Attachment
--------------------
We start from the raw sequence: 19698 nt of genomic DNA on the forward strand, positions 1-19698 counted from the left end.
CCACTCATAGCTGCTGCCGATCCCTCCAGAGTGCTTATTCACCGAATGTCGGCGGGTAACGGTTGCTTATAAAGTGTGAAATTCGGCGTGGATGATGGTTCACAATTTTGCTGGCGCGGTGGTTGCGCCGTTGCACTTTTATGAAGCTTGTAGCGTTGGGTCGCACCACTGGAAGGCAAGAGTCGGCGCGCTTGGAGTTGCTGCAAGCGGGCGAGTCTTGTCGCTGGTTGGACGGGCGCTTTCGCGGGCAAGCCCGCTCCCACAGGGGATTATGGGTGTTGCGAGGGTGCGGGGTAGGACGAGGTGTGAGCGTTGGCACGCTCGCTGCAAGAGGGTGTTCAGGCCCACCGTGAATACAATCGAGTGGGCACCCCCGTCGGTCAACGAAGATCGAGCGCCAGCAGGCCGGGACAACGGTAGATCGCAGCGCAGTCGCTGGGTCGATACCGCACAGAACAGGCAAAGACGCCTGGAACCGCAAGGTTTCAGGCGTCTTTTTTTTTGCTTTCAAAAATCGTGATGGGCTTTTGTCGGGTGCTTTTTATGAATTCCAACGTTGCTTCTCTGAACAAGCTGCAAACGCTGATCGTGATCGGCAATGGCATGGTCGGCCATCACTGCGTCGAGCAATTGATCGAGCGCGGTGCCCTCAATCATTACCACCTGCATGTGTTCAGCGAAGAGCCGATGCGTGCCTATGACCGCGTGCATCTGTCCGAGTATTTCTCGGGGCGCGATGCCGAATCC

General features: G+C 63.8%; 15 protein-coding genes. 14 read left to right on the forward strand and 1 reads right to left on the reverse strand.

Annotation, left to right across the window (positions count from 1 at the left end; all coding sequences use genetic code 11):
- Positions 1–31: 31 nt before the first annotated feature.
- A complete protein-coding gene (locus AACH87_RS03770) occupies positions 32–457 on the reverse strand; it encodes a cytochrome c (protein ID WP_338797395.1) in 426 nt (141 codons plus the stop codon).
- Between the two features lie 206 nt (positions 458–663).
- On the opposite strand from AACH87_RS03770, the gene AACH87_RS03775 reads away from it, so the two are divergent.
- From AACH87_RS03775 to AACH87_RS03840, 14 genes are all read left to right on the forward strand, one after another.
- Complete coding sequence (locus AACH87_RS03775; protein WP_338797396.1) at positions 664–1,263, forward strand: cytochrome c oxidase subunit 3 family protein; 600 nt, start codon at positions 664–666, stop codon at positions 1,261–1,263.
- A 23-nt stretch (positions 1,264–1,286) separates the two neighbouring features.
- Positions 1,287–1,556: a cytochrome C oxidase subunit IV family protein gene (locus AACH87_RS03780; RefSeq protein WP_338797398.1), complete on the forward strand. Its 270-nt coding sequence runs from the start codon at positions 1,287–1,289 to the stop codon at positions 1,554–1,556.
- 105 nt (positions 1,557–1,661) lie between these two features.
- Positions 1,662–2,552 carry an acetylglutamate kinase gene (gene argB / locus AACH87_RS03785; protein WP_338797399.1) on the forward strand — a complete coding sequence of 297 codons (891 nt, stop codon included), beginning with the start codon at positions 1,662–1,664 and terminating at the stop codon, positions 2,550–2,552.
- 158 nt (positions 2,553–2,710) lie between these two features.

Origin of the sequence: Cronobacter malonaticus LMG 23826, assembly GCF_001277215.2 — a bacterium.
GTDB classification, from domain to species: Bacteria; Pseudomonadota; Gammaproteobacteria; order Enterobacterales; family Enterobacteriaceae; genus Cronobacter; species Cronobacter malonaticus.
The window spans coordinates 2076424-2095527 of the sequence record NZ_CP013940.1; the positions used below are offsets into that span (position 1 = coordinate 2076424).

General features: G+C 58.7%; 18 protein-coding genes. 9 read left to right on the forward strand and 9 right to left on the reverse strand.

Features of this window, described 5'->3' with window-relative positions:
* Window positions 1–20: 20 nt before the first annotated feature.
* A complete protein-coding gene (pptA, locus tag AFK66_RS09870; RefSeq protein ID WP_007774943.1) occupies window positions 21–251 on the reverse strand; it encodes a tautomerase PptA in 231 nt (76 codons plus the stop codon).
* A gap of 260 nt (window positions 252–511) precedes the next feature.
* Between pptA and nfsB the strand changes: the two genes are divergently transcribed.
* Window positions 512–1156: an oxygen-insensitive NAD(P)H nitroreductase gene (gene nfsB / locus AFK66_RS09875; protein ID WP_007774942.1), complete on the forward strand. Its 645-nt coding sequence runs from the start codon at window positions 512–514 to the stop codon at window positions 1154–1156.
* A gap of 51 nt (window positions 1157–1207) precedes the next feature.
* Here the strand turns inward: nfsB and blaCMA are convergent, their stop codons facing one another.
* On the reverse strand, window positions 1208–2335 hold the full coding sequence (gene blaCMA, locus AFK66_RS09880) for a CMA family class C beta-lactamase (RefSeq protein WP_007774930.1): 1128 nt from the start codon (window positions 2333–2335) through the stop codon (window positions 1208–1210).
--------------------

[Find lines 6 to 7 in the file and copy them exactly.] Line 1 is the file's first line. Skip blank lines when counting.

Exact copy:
- A complete protein-coding gene (locus AACH87_RS03770) occupies positions 32–457 on the reverse strand; it encodes a cytochrome c (protein ID WP_338797395.1) in 426 nt (141 codons plus the stop codon).
- Between the two features lie 206 nt (positions 458–663).